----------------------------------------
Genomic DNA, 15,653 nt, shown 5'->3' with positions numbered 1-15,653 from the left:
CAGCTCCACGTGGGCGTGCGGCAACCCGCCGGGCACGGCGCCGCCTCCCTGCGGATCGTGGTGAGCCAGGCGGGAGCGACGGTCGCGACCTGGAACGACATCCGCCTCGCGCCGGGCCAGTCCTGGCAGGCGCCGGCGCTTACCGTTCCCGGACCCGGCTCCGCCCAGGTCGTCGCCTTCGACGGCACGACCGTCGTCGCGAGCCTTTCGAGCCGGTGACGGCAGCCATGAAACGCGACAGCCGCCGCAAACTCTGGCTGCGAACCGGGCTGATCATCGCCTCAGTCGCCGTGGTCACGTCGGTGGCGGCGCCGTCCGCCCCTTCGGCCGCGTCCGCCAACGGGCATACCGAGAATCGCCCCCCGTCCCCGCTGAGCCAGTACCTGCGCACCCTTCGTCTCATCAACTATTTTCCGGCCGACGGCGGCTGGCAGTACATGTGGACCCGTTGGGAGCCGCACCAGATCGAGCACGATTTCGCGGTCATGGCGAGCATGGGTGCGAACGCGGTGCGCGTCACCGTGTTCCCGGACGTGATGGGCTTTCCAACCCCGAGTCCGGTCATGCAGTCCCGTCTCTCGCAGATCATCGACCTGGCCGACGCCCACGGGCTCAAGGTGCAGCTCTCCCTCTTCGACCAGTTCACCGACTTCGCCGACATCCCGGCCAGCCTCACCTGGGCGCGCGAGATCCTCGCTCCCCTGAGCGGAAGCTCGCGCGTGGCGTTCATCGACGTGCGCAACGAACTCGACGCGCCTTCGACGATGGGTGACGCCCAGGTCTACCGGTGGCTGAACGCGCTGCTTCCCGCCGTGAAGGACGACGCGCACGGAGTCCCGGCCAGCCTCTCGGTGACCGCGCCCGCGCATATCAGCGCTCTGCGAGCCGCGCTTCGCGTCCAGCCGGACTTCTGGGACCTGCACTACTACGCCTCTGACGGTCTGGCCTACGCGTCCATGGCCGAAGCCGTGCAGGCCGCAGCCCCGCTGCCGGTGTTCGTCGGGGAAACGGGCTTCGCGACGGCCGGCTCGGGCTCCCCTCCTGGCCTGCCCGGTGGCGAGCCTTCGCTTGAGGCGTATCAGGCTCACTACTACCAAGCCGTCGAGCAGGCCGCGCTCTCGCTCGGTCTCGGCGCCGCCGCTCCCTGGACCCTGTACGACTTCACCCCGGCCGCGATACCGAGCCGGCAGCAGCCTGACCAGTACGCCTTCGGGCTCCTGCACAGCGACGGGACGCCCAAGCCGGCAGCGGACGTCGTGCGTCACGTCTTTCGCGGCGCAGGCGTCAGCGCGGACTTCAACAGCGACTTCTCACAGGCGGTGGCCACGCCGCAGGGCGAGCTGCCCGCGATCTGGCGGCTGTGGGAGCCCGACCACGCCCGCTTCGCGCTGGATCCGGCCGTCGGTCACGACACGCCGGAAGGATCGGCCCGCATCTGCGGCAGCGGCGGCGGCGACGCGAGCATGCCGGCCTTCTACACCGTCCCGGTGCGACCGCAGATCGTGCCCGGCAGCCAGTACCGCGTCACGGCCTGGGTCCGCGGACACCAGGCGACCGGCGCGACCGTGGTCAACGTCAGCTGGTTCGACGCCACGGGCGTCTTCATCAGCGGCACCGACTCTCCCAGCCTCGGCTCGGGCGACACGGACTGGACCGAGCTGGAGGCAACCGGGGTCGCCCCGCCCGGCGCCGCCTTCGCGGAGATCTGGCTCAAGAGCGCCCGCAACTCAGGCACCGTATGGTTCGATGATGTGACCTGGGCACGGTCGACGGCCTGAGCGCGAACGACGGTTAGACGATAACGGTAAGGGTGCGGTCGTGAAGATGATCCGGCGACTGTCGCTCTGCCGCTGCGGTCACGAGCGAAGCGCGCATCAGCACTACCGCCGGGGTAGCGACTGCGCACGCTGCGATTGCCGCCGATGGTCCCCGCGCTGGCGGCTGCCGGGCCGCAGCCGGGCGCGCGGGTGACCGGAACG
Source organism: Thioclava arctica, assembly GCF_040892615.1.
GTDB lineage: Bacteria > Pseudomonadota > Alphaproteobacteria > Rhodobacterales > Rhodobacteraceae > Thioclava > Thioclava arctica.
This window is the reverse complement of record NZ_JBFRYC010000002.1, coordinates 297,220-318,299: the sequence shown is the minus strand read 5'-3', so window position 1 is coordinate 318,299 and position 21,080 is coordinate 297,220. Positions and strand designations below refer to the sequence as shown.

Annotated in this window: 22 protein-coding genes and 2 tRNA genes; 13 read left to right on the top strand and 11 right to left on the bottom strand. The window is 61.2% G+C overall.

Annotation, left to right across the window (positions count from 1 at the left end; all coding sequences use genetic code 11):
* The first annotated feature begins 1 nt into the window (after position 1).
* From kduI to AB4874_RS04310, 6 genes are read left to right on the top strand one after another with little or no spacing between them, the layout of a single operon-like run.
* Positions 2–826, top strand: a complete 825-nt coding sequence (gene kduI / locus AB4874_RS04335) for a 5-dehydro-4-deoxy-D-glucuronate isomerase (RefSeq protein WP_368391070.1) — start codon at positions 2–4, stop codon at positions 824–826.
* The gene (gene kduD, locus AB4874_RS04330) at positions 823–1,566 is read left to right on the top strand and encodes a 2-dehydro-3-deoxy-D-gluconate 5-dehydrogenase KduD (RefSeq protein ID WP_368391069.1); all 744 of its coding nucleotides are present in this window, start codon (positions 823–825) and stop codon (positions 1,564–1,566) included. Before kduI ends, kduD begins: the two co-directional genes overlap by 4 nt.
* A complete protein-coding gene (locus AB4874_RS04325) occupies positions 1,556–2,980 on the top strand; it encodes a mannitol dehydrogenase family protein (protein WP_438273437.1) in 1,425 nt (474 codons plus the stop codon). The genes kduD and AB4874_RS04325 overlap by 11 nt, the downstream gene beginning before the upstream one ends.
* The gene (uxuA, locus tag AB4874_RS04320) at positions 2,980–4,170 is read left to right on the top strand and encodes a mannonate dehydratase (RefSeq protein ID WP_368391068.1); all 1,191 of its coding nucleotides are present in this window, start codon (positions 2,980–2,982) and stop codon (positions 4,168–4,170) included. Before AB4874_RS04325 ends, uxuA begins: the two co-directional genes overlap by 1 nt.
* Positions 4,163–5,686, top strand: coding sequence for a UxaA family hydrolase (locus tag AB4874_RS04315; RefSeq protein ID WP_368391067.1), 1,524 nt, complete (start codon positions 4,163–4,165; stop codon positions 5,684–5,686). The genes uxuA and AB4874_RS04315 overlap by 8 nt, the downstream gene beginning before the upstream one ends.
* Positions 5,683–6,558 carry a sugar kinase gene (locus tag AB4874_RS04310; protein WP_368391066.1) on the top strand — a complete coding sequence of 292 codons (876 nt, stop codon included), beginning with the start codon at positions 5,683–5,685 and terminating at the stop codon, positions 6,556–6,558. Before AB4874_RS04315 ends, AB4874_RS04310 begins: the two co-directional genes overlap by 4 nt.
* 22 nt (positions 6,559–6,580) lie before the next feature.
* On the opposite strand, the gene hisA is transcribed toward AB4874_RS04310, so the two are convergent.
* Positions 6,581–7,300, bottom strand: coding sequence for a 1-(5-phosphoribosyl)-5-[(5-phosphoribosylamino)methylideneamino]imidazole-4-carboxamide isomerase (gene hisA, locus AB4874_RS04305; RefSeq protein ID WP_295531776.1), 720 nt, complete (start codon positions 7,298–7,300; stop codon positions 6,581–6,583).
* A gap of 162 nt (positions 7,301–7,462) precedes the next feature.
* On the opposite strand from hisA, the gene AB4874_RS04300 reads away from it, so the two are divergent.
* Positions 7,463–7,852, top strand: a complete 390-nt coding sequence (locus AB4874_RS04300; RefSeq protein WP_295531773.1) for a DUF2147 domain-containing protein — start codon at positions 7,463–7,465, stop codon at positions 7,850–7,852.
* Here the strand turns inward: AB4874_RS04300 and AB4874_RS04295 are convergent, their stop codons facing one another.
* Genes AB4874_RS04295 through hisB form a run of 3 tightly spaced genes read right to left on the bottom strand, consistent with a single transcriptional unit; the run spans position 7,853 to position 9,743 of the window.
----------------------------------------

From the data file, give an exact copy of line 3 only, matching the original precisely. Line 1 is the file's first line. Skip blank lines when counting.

Source organism: Thioclava arctica, assembly GCF_040892615.1.